Film Reviews

Palm Beach, Off the Map

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Freddie Mercury: Love of Life, Singer of Songs — The Untold Story Although this movie has a hideously unwieldy title and the look and feel of an amateur college doc, it's still maybe the finest film ever made about the man once known as Farrokh Bulsara. Not because it's great cinema, per se — the average VH1: Behind the Music crew, for example, would have known not to traipse around Zanzibar with a buck-toothed pre-adolescent in a half-assed re-creation of young Freddie's daily walk to school — but because of the obvious love directors Rudi Dolezal and Hannes Rossacher had for their subject. These people went deep, traveling to Panchgani, in Maharashtra, India, to film the school where Freddie boarded at age 8, interviewing the daughter of his former art teacher, learning from the current principal that Freddie was a "thoroughly mediocre cross-country runner." Interviewing old college friends, they discover a cache of his pictures from art school — images of Cliff Richards, Paul McCartney, and Jimi Hendrix rendered with extraordinary skill; paintings that look like Peter Max prints filtered through art nouveau. Why other documentarians have failed to dig these up remains a mystery. Once we move into the Queen era, however FM:LoLSoS — TUS becomes more conventional, the only remaining surprise being the great attention paid to Montserrat Caballe. The Spanish soprano, whose voice was already on the wane when she and Freddie collaborated on the one-off popera record Barcelona, receives more screen time in Dolezal and Rossacher's film than Brian May. It makes sense, in a way: Barcelona was more important to Freddie than just about any work he ever did. Maybe he loved it, or maybe he thought singing with a diva made him legit. Regardless of Freddie's motivations, Dolezal and Rossacher are sweet for honoring his taste. One does wish they'd spent a few moments as journalists instead of fans, however. Never do the filmmakers address the question of whether Freddie's hesitance to talk about his AIDS in the '80s slowed public acknowledgment of the disease or whether the man could have helped stabilize race relations in Britain and Europe by admitting to his Indian ancestry. Of course, nobody ever asks those questions. Farouk Balsara is fast on his way to becoming St. Mercury, and this little picture constitutes another step toward his canonization. (Saturday, April 21, 9:30 p.m., at the Theatre, 854 S. Conniston St., West Palm Beach.)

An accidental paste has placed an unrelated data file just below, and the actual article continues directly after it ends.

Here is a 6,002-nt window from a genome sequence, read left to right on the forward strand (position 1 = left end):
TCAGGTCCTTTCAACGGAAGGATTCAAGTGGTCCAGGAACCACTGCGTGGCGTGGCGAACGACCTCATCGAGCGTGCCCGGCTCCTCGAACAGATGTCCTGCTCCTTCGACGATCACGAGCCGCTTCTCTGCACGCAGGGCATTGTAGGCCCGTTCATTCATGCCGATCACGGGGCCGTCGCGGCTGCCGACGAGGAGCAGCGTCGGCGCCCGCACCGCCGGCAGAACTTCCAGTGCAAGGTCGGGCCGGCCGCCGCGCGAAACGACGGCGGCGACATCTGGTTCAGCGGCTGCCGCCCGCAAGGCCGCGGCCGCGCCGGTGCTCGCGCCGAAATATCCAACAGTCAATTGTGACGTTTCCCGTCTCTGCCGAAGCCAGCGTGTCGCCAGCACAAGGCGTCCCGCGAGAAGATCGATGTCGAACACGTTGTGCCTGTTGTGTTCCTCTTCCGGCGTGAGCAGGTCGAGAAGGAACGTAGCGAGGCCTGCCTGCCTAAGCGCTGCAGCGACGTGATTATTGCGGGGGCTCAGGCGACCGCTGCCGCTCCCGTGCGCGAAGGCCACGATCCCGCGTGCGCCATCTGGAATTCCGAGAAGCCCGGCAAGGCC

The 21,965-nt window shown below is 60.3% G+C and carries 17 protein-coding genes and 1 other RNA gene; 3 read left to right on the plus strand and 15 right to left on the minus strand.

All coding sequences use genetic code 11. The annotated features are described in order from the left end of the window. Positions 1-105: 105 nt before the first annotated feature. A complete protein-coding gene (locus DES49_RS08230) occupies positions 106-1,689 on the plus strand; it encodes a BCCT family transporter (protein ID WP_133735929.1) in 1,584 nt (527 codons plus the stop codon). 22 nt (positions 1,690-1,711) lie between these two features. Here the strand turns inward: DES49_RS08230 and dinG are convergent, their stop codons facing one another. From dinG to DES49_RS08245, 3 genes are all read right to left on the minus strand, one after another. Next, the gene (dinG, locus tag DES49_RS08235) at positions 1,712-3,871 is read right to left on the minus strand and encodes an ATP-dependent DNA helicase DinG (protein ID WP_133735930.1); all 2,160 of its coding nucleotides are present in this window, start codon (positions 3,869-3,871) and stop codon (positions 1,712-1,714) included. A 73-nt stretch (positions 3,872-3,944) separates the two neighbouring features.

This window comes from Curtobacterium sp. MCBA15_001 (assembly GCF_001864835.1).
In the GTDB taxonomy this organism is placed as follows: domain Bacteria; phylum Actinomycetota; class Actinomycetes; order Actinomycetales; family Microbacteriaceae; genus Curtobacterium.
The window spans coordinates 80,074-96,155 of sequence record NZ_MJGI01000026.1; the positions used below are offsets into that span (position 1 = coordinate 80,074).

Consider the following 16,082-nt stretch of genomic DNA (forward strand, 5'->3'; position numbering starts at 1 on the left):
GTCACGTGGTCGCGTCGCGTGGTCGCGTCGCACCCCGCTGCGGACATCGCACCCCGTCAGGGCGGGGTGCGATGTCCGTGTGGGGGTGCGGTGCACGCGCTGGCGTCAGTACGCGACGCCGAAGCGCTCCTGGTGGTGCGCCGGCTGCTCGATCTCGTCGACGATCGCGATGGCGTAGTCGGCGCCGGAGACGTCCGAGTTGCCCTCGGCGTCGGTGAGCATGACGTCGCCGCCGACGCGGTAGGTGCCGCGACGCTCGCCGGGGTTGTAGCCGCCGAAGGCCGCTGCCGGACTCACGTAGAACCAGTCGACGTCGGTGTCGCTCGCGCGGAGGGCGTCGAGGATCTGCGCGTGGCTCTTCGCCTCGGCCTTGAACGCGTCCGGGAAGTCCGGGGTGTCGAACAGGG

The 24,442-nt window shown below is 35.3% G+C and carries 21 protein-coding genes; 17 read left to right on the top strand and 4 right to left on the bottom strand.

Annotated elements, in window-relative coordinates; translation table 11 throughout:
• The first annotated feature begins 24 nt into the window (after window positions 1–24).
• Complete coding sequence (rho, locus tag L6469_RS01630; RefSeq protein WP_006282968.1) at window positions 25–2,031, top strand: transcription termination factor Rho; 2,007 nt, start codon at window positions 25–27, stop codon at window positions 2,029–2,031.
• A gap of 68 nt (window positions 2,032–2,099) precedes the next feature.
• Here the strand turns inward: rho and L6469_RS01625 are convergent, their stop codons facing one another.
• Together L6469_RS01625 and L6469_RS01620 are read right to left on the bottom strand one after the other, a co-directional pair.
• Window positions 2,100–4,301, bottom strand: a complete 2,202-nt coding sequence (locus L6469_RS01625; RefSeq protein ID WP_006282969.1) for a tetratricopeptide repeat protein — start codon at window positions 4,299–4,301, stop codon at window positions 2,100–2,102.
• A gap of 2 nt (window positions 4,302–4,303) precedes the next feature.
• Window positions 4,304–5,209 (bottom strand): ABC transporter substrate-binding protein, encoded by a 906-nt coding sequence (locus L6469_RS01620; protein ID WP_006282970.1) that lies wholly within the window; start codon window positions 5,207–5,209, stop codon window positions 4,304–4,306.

The Insurgents The movie opens with these words: "If you're watching this movie, I guess I'm dead. And if you're watching this and I'm not, then everything's fucked and I guess I might as well be." It's not an intro that gives folks a lot of time to get settled, and there is no subsequent reprieve. Flashing through time, we meet disenfranchised young people who have come under the influence of an aging, soft-spoken revolutionary ("Robert," played by John Shea). Equal parts Noam Chomsky, Jason Bermas, Weatherman Maoist, and Theodore Kaczynski, we watch as he turns his youthful sycophants into a small band of would-be Timothy McVeighs. The kids — Henry Simmons' hulking, rage-filled Marcus, who had his balls blown off in the war; Juliette Marquis' Hana, who went from turning tricks to building bombs; Michael Mosley, a daft, earnest pawn in Robert's game, or so we're led to believe — are extraordinarily unhappy and utterly seduced by the notion that their unhappiness might be the fault of "the system." They as good as say this, which is unfortunate, but it's also the only incidence of audience spoon-feeding in Scott Dacko's otherwise admirably dispassionate film. There are times when Robert's appeals to nobility and extremism are very convincing — you know you could rationally defeat them, maybe, but the rhetoric and the movie containing it move too quickly for anyone to mount a reasoned response. The Insurgents flashes by, dropping impressions instead of ideas; the hurried, don't-look-back quality of the story a perfect reflection of its subjects' fractured lives. (Sunday, April 22, 1 p.m., at Sunrise Cinemas at Mizner Park, 301 Plaza Real, Boca Raton.)

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Brandon K. Thorp